Seventeen people died when their homes collapsed and 15 drowned, while 44 were injured, according to the latest figures from the civil protection services seen by AFP.
The hardest-hit regions include Zinder in the south, Diffa in the southeast and Tillabery in the southwest. The capital Niamey has so far been spared.
The rains have damaged or destroyed more than 7,000 homes, collapsing classrooms, health centers, granaries and shops.
The rainy season, which runs from June to August or September, has become deadlier in recent years, including in the country's desert north.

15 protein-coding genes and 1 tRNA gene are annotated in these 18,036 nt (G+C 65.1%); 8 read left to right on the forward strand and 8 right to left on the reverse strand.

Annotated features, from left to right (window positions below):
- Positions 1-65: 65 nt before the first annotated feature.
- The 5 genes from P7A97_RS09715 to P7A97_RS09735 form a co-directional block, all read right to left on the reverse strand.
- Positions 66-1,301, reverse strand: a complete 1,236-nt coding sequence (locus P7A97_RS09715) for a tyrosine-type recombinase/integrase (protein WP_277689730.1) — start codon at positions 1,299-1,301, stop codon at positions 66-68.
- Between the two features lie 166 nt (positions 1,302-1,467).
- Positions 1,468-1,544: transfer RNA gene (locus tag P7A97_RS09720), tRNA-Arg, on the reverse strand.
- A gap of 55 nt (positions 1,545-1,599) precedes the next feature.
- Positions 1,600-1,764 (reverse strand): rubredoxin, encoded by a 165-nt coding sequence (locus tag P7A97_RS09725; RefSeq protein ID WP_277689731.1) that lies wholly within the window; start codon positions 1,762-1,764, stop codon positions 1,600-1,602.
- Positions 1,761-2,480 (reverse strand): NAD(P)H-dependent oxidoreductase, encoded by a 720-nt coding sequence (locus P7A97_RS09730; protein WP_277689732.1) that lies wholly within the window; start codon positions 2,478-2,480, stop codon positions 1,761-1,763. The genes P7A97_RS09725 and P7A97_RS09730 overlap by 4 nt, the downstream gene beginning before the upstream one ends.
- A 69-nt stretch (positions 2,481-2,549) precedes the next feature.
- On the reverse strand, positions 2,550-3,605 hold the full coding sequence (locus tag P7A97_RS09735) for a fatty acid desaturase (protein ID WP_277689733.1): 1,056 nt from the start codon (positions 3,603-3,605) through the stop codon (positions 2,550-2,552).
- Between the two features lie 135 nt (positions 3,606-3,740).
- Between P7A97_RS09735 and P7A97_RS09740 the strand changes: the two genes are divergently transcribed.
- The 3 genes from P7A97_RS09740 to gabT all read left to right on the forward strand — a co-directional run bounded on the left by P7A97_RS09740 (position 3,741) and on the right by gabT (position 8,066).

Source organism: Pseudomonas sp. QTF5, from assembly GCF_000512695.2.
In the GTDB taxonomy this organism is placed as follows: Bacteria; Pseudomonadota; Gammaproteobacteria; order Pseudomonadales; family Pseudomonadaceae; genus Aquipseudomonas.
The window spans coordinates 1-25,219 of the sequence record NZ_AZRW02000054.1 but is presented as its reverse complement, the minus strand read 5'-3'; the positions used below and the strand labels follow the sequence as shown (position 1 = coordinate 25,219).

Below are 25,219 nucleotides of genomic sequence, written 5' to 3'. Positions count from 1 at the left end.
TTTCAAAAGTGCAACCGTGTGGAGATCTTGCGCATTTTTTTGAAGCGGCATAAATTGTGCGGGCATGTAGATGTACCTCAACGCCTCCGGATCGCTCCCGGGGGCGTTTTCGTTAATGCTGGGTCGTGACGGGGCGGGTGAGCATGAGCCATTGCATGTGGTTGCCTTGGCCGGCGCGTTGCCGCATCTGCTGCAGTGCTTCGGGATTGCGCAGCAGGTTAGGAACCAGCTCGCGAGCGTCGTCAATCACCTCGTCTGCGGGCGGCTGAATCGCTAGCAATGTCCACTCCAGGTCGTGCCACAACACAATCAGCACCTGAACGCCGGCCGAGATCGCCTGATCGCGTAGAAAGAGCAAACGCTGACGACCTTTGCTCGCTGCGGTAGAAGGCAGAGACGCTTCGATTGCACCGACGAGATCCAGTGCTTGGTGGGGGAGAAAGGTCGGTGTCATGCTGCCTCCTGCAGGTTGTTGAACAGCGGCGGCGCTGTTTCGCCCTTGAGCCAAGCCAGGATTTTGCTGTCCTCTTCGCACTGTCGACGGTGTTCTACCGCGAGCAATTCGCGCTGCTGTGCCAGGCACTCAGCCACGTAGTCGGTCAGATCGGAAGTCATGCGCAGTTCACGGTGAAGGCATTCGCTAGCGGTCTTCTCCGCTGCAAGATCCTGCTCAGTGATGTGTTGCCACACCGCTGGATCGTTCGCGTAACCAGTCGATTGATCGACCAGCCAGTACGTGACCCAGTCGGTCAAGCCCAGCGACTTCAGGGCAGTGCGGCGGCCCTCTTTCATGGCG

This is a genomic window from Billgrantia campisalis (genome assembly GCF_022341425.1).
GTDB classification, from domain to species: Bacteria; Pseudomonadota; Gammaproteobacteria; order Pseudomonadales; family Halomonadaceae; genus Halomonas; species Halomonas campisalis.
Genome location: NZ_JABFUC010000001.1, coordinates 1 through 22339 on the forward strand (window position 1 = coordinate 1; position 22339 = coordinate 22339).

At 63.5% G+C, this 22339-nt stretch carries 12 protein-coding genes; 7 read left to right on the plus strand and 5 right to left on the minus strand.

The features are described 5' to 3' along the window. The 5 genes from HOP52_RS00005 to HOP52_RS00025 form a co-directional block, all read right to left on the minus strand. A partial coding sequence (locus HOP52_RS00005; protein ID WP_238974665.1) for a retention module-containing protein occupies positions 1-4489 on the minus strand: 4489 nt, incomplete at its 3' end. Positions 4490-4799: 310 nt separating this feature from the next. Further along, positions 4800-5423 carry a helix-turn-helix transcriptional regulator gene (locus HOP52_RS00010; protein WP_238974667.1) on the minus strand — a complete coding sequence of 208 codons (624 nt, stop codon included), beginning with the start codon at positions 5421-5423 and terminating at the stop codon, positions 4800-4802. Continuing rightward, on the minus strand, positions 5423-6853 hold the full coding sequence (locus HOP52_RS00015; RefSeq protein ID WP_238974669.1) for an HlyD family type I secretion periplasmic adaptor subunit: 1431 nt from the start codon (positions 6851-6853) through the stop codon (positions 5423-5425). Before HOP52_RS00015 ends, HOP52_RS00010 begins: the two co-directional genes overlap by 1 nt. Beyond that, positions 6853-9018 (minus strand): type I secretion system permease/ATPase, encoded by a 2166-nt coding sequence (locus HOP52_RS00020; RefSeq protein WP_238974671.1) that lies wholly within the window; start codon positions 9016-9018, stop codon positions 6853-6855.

Last year, at least 70 people died across the country and more than 200,000 were affected, according to local and UN figures.
"On average Niger loses 40 billion CFA francs ($63 million)... due to floods and droughts" each year, said Laouan Magagi, Niger's minister for disaster management.
Niger, the world's poorest country by the benchmark of the UN's Human Development Index, is often hit by floods when badly needed rains arrive.